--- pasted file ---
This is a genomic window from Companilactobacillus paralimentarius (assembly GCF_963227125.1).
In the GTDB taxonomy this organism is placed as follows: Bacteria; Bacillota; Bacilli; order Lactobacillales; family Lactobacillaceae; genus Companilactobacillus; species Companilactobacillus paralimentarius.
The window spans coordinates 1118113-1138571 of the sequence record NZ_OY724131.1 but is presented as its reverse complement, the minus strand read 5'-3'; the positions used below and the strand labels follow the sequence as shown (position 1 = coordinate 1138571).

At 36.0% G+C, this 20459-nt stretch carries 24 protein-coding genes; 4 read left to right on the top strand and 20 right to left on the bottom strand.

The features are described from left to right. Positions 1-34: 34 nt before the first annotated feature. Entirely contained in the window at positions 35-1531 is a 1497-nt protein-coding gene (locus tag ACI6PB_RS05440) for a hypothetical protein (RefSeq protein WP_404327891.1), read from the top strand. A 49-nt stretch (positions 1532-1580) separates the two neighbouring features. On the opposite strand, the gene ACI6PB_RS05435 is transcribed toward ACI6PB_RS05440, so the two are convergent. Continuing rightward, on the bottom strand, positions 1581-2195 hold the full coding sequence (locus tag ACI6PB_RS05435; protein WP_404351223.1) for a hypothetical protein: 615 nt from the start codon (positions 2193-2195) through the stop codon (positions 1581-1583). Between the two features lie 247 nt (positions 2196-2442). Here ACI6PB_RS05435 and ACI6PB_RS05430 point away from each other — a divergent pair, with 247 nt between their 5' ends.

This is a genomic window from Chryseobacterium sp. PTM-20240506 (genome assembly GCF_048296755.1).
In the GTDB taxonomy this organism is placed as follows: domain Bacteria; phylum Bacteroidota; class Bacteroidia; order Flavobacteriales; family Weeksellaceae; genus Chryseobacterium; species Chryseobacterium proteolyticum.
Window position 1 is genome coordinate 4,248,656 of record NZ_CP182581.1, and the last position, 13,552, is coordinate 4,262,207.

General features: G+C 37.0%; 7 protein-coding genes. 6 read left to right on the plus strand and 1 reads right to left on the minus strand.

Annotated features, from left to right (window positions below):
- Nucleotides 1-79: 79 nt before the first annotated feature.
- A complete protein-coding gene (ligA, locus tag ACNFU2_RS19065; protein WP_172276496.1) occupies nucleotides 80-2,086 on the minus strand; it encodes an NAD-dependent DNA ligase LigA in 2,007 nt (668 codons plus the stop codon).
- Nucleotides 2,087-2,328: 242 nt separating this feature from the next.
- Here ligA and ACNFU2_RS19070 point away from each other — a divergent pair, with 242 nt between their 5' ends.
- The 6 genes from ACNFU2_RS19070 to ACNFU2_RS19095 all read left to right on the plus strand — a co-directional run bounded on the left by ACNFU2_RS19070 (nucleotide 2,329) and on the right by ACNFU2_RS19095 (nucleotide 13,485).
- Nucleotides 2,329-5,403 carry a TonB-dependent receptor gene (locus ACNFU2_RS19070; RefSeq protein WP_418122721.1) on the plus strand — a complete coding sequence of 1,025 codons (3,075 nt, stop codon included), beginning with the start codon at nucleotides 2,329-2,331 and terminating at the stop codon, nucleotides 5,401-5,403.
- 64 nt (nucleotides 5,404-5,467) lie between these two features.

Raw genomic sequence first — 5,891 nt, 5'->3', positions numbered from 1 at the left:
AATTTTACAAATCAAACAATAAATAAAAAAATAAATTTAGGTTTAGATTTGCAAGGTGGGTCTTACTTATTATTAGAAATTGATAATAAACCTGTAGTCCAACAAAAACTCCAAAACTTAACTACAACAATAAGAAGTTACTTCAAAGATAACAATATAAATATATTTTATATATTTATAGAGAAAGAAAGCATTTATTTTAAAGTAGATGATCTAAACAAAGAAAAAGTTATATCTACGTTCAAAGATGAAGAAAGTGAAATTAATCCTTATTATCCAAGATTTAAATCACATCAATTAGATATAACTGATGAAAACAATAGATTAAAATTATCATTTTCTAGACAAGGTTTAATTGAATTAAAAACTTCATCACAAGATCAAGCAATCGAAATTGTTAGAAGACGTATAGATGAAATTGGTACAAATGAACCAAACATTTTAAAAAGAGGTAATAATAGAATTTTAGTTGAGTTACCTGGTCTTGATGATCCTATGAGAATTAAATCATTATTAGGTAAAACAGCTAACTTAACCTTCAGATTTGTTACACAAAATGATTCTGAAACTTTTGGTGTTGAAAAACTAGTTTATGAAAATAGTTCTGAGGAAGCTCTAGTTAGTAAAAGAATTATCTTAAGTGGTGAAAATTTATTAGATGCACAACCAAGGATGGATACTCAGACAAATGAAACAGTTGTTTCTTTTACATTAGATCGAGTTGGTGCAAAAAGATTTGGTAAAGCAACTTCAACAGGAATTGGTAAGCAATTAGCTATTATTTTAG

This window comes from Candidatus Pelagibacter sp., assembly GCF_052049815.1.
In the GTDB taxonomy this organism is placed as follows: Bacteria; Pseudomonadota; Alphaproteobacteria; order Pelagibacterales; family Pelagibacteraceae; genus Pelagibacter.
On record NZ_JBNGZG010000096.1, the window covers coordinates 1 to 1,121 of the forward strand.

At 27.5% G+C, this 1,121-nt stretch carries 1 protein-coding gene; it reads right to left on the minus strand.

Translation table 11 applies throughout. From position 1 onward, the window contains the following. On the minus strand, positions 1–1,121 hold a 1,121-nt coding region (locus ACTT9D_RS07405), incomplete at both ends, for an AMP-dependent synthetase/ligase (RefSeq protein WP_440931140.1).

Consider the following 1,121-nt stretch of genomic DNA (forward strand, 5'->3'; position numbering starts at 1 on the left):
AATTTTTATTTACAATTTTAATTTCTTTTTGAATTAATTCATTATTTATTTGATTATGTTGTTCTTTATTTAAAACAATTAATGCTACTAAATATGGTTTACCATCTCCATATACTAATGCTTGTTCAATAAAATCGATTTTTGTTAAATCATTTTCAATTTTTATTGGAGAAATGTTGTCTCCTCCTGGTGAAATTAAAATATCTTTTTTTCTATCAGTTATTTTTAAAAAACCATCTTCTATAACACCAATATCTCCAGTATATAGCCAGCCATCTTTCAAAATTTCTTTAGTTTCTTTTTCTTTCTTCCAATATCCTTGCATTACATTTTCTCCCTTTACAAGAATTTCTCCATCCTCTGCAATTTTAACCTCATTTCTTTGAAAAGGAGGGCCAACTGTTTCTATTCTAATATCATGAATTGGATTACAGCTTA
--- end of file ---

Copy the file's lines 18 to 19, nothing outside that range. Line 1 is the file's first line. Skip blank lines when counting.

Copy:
Raw genomic sequence first — 5,891 nt, 5'->3', positions numbered from 1 at the left:
AATTTTACAAATCAAACAATAAATAAAAAAATAAATTTAGGTTTAGATTTGCAAGGTGGGTCTTACTTATTATTAGAAATTGATAATAAACCTGTAGTCCAACAAAAACTCCAAAACTTAACTACAACAATAAGAAGTTACTTCAAAGATAACAATATAAATATATTTTATATATTTATAGAGAAAGAAAGCATTTATTTTAAAGTAGATGATCTAAACAAAGAAAAAGTTATATCTACGTTCAAAGATGAAGAAAGTGAAATTAATCCTTATTATCCAAGATTTAAATCACATCAATTAGATATAACTGATGAAAACAATAGATTAAAATTATCATTTTCTAGACAAGGTTTAATTGAATTAAAAACTTCATCACAAGATCAAGCAATCGAAATTGTTAGAAGACGTATAGATGAAATTGGTACAAATGAACCAAACATTTTAAAAAGAGGTAATAATAGAATTTTAGTTGAGTTACCTGGTCTTGATGATCCTATGAGAATTAAATCATTATTAGGTAAAACAGCTAACTTAACCTTCAGATTTGTTACACAAAATGATTCTGAAACTTTTGGTGTTGAAAAACTAGTTTATGAAAATAGTTCTGAGGAAGCTCTAGTTAGTAAAAGAATTATCTTAAGTGGTGAAAATTTATTAGATGCACAACCAAGGATGGATACTCAGACAAATGAAACAGTTGTTTCTTTTACATTAGATCGAGTTGGTGCAAAAAGATTTGGTAAAGCAACTTCAACAGGAATTGGTAAGCAATTAGCTATTATTTTAG